On Becoming An Atheopagan
What is a religion?
Is a religion what you believe?
Is that what people in churches and temples and mosques throughout the world do on their appointed sabbath days? Believe?
I found myself pondering this question after I fell out of love with Paganism , in 2004, following a series of experiences wherein dysfunctional and unethical behavior on the part of leaders in my Pagan community was excused as having been “directed by the gods”.
This was simply intolerable to me. It flew in the face of science, of reason, and of ethics. It was wrong.
I grew up an atheist. I believe in science and reason. In facts, and critical thinking. And I passionately love the natural world. This has driven my career in environmental activism and land conservation.
Though I became a Pagan in 1987, I have never believed in literal gods. Rather, I have seen them as metaphorical stories and archetypes.
Until about 2000, I felt I was in good company. Until then, in the Pagan community what you believed was private. People rarely even talked about their cosmologies; it was generally understood that everyone had a different way of looking at the world, but it didn’t matter: we could all circle together and be a community.
Several prominent voices in the community at that time were clearly in the gods-as-metaphors camp, and I had no reason to feel that my membership therein was strange. I found deep meaning and joy in celebrating the changing of the seasons, in the ritual circles I shared with community and loved ones, and in the egalitarian and environmental values that were the community norms. I was a devout Pagan: an atheistic one.
But as I said, around 2000 something changed. A new brand of Paganism that insisted on the literal reality of its gods arose: the folk who now call themselves devotional polytheists. Within a few short years, believing became a hot and contentious subject in the broader community.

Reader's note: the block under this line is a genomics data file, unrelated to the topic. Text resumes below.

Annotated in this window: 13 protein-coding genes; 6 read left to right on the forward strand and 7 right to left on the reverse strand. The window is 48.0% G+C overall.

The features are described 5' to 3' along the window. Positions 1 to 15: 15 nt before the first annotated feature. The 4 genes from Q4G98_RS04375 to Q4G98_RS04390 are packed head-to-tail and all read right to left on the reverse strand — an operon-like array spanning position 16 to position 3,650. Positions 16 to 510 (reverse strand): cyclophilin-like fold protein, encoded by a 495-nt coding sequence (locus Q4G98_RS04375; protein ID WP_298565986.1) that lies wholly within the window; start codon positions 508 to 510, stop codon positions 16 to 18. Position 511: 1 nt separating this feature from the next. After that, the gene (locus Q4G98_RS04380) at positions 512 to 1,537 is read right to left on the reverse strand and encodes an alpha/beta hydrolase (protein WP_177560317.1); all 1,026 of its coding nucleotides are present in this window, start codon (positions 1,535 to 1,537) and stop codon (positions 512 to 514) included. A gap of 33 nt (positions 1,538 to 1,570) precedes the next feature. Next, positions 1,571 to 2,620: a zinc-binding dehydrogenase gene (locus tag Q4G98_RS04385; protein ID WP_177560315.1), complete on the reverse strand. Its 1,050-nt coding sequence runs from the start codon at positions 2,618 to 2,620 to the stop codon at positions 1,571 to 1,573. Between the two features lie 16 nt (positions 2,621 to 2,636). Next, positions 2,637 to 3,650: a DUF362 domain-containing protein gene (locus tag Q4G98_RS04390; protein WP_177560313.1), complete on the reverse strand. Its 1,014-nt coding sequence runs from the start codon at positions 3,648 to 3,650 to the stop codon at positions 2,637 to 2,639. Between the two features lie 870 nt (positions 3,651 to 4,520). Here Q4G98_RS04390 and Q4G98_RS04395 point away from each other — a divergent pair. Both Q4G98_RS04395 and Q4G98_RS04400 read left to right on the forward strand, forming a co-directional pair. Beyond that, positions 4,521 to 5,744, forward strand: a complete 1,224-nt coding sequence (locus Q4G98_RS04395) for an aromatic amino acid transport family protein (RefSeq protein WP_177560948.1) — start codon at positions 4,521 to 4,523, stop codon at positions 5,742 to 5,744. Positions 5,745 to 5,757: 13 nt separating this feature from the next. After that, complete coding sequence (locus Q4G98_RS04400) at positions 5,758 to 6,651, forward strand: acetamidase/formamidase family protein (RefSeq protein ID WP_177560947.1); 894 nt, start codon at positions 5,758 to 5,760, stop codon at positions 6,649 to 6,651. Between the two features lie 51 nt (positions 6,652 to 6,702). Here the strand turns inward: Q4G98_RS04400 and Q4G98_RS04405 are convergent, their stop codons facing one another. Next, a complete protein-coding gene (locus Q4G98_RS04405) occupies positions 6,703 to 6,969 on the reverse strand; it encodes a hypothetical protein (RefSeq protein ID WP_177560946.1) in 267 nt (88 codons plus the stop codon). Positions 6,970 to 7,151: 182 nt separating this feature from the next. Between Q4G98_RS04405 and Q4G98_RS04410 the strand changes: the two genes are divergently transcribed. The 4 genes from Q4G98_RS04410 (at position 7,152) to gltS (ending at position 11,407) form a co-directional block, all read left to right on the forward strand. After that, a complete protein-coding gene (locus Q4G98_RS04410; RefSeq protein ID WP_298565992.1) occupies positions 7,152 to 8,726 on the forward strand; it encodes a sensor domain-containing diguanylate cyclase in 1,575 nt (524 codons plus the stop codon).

And with this, the suggestion that you had to believe in order to be a “real” Pagan, combined with the events referenced above, I quit. I stepped back from the community and abandoned my practices. It was a spiritual crisis and it coincided with the reelection of George W. Bush. I fell into a deep depression.
But it didn’t take long before I realized how deeply I missed my Pagan practice and community. My life felt flat and empty, meaningless, colorless.
I didn’t believe. I had never believed. Yet somehow, I had achieved deep pleasure and abiding sense of connectedness and meaning through Pagan religion.
So what is a religion, really?
I think the answer to that question has been perverted by centuries of Abrahamic religions’ obsession with faith, belief and theology.
Because clearly, religion isn’t about belief. Or not only so, anyway.
I thought long and hard about it. I read a lot. And I concluded that religion isn’t one thing: it’s three.
A religion, yes, does contain a description of the world: a cosmology. It explains where things come from and what the purpose is in life. For theists, that typically includes an invisible, ephemerally tangible dimension wherein reside gods, spirits, and so forth. For naturalists, it is limited to the Universe we can see and verify through science.
But a religion also describes a value set: a description of what is important in life, and instructions for how to live a moral life according to the religion.
And finally, it includes practices: Observances. Holy days. Sabbaths. Rituals. Contemplative practices. Rites of passage. Sacred music and recited liturgy. All the things that people do in the course of belonging to a particular religion.
Understanding this, it became clear to me that atheism and religion were not the opposite ends of a spectrum. That atheistic religion was a possibility. That science could provide the cosmology, Pagan values the moral framework, and Pagan rituals and observances the praxis.
And that is when I began to craft the path that I now call Atheopaganism.
I’m back to my practices, though they have evolved such that I no longer use the names and concepts of gods even as metaphors. I’m celebrating holy days around the wheel of the year. My Focus (a word I use instead of “altar”, which to me implies worship and sacrifice) is an actively maintained presence in my home.
I also moved into a segment of the Pagan community which exhibited very high integrity, humanity and love, and didn’t demand that I believe anything in particular: the Fire Family community. That made a big difference.